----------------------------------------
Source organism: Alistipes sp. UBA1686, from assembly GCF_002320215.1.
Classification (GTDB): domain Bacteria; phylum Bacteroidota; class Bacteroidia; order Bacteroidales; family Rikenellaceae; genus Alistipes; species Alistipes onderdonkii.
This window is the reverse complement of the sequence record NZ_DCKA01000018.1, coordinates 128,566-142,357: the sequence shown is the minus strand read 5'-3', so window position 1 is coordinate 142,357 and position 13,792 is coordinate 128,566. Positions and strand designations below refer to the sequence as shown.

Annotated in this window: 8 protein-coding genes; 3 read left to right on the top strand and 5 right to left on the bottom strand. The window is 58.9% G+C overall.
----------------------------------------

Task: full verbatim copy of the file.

Source organism: Alistipes sp. UBA1686, from assembly GCF_002320215.1.
Classification (GTDB): domain Bacteria; phylum Bacteroidota; class Bacteroidia; order Bacteroidales; family Rikenellaceae; genus Alistipes; species Alistipes onderdonkii.
This window is the reverse complement of the sequence record NZ_DCKA01000018.1, coordinates 128,566-142,357: the sequence shown is the minus strand read 5'-3', so window position 1 is coordinate 142,357 and position 13,792 is coordinate 128,566. Positions and strand designations below refer to the sequence as shown.

Annotated in this window: 8 protein-coding genes; 3 read left to right on the top strand and 5 right to left on the bottom strand. The window is 58.9% G+C overall.